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Executive Orders, Laws & the Constitution

The Waynesboro Republicans are men and women of principle. Their goal is to defend the Constitution, with energy, courage and good humor.

Published in the News Virginian, September 10, 2014

amnesty2This article is about executive orders, laws and the coming November assault on the Constitution.

On Saturday, September 6th, the President announced that he would delay his planned executive order granting amnesty to illegal aliens until after the November 4th elections. He decided to temporarily put off his unconstitutional action so that Democrats running for Congress would not have their chances of victory diminished.

Here are the things you should know about the President’s plan.

First, we need definitions. The definition of an executive order is an order or directive from the Chief Executive to Federal employees concerning the performance of their jobs. An example of an executive order would be banning smoking in a building owned by the Federal government. Executive orders apply only to Federal employees.

A law is a rule made by a government concerning the behavior of the people of a country, state or city. An example would be a law banning theft. Laws apply to the population at large.

The Constitution reads, “Article I. Section 1. All legislative Powers herein granted shall be vested in a Congress of the United States, which shall consist of a Senate and House of Representatives.” The first requirement of the Constitution is that laws must be written by Congress and no one else. That was what the American Revolution was all about.

In summary, only Congress can make laws. An executive order which affects the population at large, is actually a law made by the President, which is clearly illegal under the Constitution.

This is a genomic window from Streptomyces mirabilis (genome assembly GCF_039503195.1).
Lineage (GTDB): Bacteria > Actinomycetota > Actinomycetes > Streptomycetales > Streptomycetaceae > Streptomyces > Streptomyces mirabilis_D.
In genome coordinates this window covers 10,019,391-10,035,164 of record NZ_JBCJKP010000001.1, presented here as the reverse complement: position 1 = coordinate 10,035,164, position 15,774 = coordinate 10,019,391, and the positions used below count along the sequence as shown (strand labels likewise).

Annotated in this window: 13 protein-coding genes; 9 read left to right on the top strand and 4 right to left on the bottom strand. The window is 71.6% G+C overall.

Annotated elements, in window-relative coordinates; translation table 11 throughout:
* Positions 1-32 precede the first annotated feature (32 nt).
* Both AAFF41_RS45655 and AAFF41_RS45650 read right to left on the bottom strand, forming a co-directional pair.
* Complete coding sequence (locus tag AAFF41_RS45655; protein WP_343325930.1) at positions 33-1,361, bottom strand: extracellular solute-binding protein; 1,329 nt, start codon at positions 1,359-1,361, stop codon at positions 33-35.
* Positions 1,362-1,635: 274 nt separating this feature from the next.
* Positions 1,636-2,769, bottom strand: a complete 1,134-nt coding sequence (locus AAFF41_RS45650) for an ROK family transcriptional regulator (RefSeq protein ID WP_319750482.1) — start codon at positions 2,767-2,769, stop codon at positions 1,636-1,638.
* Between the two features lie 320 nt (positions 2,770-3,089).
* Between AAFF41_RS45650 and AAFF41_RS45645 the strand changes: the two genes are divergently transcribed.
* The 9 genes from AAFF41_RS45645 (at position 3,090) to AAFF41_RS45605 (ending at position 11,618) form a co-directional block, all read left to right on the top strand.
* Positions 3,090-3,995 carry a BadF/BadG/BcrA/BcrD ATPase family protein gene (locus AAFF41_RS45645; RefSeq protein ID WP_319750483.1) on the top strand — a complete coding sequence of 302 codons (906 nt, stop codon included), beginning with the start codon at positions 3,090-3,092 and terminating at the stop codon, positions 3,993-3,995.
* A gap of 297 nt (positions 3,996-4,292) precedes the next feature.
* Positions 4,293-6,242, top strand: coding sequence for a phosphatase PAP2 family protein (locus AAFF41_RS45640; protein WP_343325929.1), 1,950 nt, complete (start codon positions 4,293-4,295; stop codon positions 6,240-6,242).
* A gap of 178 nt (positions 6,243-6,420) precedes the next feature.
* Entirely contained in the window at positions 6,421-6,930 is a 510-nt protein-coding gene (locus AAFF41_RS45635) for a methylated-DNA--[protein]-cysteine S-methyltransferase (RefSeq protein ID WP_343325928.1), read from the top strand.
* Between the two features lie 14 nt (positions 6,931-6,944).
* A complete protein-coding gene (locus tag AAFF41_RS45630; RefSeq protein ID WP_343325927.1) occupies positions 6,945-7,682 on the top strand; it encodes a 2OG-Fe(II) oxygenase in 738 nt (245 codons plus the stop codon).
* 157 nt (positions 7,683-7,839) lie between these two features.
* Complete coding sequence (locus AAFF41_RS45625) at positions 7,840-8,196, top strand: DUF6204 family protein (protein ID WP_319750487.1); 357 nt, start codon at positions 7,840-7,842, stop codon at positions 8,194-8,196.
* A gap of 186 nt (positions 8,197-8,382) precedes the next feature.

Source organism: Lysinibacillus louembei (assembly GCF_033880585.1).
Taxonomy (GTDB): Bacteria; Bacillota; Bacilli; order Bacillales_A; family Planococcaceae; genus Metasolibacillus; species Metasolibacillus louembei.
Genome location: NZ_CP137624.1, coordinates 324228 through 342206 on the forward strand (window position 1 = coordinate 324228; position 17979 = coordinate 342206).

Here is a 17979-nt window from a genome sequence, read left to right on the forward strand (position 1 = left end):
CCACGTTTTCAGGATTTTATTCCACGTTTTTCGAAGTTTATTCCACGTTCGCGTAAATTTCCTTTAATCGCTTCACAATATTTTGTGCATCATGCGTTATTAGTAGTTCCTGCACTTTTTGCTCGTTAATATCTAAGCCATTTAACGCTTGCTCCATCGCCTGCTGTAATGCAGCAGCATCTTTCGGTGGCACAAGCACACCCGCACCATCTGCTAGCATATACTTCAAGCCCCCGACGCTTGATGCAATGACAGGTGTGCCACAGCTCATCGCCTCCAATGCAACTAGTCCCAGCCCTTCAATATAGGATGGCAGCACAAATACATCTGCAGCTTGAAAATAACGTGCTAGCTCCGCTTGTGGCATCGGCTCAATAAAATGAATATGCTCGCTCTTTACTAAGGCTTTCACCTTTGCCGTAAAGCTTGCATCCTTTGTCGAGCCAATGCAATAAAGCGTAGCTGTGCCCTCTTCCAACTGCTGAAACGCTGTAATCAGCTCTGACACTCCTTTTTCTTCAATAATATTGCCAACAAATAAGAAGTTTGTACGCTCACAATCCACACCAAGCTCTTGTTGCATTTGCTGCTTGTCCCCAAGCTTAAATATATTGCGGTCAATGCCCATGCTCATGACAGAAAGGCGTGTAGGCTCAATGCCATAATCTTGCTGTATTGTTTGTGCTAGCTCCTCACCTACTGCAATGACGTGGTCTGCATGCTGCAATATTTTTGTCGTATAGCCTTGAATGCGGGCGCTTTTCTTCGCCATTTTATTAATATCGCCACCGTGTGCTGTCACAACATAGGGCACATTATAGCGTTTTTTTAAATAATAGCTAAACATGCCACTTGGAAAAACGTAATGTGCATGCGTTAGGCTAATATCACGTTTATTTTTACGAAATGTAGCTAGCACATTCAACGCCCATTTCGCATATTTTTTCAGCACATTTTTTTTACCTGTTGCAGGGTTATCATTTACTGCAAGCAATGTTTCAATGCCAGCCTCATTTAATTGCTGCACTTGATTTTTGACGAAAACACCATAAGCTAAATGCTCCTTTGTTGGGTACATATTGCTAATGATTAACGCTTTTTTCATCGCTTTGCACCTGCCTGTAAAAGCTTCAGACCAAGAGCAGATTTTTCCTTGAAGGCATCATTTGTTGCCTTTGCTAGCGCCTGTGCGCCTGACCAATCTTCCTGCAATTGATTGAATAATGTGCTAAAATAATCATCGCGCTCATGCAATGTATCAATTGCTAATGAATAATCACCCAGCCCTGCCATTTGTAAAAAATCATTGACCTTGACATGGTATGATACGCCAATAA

Next, let’s consider how the Constitution provides for the situation of a renegade President.

After the Constitution was drafted in 1787, it needed to be ratified by the States to become our founding document. To encourage the States to accept the newly drafted Constitution, convention delegates James Madison, Alexander Hamilton and John Jay wrote newspaper articles, explaining the contents and the benefits of the document.

Madison, Hamilton and Jay are known as the Federalists, and their writing are called the Federalist Papers.

Remember, the Constitution was written in a vernacular to be understood by ordinary people. The delegates to the Constitutional Convention knew that Americans throughout the country would not ratify a document that they could not understand.

Let me say it another way. The Constitution was written for folks like you and me. It was not written for Harvard lawyers and ACLU cranks.

Here is what James Madison wrote, as it relates to a renegade President, “This power over the purse (by the House of Representatives) may, in fact, be regarded as the most complete and effectual weapon with which any constitution can arm the immediate representatives of the people, for obtaining a redress of every grievance, and for carrying into effect every just and salutary measure.” Federalist Paper 58.

The House of Representatives has the power to redress any grievance, including a President who dictates illegal laws.

Now, the question is, what’s to be done?

We know that the President plans to issue an illegal law granting amnesty after the November 4th election.

The Representatives in the House have two months to devise a strategy to block the faux law.

Waynesboro is fortunate to be represented by Congressman Bob Goodlatte. Not only is he an able Representative, he is the Chairman of the Judiciary Committee and one of the most influential members of the House. It is my hope that he and others who respect the Constitution will prepare for the November fight.

We – you and I — must not let America slip into a dictatorship because we are unwilling to defend it.

Ken Adams is the Chairman of the Waynesboro Virginia Republican Committee.